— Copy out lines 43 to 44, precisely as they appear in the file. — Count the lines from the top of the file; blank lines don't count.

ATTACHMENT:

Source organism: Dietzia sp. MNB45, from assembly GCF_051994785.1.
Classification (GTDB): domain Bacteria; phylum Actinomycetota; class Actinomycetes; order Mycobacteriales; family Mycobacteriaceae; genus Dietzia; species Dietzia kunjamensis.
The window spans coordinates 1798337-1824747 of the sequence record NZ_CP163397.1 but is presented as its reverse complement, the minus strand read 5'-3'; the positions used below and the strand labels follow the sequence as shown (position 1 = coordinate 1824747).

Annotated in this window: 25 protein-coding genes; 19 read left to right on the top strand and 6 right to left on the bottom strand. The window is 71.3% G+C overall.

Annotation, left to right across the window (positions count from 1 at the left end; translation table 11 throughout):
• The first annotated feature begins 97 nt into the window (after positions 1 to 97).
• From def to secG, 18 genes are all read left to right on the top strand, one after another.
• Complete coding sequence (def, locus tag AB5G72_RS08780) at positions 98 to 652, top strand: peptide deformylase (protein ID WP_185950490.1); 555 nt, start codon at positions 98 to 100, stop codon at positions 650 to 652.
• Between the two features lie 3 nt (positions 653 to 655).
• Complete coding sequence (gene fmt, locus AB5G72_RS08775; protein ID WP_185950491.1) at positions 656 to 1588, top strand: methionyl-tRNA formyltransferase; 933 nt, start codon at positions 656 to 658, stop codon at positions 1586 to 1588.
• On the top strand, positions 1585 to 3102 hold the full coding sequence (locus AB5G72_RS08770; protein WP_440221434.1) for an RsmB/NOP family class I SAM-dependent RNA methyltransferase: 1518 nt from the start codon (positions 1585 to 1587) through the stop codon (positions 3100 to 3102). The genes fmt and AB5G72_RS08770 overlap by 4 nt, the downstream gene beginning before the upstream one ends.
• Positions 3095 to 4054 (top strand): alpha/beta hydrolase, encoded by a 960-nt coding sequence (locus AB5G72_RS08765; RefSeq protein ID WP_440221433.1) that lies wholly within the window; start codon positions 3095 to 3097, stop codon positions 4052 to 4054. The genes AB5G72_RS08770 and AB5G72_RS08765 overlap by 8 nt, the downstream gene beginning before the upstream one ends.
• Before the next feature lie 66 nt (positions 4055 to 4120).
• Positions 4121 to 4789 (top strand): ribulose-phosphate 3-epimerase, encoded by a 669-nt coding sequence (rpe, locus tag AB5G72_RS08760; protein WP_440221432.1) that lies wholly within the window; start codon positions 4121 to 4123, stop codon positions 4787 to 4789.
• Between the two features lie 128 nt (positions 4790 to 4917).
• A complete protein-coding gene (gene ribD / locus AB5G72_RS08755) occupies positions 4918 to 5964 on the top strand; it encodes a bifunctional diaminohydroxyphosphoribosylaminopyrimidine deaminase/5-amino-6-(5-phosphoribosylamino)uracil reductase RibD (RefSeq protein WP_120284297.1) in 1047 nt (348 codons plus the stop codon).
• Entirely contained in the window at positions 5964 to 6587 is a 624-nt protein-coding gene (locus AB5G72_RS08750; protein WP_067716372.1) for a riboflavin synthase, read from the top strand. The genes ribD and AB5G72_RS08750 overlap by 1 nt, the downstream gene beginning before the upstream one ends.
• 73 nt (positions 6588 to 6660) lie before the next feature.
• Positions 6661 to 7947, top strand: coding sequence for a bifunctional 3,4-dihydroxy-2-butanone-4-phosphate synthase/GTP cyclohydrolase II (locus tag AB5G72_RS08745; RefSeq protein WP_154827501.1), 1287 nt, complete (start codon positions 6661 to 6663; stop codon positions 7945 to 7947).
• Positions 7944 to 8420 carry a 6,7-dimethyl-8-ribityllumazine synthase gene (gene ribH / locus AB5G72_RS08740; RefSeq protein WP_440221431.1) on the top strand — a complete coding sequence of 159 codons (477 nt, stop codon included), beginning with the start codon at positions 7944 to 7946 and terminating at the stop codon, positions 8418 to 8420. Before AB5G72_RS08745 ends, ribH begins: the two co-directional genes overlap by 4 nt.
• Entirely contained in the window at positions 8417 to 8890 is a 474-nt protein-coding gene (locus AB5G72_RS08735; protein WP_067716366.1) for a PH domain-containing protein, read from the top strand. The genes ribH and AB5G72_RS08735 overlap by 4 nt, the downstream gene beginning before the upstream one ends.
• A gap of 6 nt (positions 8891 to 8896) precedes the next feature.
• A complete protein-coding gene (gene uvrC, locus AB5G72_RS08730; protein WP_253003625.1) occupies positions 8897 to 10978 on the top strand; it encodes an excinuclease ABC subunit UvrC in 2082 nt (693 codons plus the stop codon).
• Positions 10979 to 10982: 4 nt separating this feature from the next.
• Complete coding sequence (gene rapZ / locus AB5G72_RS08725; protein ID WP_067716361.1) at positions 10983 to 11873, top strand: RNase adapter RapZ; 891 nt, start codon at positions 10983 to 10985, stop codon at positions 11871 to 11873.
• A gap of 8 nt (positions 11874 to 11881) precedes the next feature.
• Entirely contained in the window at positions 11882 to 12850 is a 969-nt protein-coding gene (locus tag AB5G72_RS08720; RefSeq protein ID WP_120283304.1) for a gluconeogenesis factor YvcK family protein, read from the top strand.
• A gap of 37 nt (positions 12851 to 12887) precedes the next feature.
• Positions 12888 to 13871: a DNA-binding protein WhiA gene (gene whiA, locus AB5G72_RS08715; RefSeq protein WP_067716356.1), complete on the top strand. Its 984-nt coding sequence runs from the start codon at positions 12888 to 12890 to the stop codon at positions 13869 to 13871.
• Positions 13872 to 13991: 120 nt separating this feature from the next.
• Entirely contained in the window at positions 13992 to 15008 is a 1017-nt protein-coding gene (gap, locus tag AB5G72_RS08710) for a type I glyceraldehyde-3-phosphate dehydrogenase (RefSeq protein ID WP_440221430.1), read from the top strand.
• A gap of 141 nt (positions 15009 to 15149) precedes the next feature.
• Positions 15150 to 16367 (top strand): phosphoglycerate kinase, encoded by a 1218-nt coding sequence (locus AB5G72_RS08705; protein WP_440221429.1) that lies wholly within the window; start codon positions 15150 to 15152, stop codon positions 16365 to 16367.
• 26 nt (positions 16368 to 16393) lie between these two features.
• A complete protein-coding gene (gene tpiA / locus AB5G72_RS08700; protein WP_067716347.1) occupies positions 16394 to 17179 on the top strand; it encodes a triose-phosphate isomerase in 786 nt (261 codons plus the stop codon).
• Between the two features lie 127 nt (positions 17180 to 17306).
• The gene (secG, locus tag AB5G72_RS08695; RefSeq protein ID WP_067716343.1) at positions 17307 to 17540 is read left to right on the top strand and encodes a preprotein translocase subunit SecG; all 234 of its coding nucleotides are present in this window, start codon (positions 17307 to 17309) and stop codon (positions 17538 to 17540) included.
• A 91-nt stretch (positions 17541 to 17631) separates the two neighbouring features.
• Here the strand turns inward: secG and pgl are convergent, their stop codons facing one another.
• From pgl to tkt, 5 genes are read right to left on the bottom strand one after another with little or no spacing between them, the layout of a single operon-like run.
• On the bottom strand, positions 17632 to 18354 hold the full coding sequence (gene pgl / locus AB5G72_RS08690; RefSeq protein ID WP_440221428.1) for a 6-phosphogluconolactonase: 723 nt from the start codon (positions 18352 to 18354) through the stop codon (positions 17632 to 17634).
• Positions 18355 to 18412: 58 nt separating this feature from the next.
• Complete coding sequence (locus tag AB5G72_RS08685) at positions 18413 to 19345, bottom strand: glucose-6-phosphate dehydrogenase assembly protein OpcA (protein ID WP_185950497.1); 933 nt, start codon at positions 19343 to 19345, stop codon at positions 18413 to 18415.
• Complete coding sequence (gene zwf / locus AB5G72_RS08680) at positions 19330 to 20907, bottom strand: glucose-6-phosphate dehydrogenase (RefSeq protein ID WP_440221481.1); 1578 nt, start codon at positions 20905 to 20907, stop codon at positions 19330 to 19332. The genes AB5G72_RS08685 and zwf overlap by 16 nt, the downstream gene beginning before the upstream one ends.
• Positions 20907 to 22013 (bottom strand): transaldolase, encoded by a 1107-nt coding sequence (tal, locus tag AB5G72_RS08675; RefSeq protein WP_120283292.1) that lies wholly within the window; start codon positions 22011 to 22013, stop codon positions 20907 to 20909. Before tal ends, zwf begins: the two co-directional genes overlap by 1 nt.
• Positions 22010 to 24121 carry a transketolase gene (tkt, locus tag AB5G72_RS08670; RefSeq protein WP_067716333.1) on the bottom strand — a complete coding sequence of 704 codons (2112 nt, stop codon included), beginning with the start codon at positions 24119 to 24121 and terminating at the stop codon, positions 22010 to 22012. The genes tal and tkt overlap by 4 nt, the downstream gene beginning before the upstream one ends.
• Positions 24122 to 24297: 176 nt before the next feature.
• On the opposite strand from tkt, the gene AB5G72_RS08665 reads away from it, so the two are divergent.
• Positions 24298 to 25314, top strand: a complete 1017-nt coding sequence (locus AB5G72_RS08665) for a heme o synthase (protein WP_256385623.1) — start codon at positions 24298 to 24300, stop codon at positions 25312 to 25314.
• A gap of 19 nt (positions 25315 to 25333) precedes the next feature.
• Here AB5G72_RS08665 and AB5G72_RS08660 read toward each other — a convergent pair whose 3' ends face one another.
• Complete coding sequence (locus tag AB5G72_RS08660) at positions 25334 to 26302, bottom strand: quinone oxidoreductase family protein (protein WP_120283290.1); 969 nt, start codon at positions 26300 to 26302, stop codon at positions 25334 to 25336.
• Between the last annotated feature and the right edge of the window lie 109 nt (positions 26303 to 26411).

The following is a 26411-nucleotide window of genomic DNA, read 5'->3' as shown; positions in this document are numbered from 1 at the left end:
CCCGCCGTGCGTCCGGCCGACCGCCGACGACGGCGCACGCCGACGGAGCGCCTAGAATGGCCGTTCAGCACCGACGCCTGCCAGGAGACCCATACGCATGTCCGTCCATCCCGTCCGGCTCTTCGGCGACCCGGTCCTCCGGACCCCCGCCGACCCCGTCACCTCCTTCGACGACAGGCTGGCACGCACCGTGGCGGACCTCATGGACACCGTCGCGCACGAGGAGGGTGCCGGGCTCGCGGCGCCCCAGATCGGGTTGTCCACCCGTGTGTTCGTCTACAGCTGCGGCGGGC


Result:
• Complete coding sequence (locus tag AB5G72_RS08685) at positions 18413 to 19345, bottom strand: glucose-6-phosphate dehydrogenase assembly protein OpcA (protein ID WP_185950497.1); 933 nt, start codon at positions 19343 to 19345, stop codon at positions 18413 to 18415.
• Complete coding sequence (gene zwf / locus AB5G72_RS08680) at positions 19330 to 20907, bottom strand: glucose-6-phosphate dehydrogenase (RefSeq protein ID WP_440221481.1); 1578 nt, start codon at positions 20905 to 20907, stop codon at positions 19330 to 19332. The genes AB5G72_RS08685 and zwf overlap by 16 nt, the downstream gene beginning before the upstream one ends.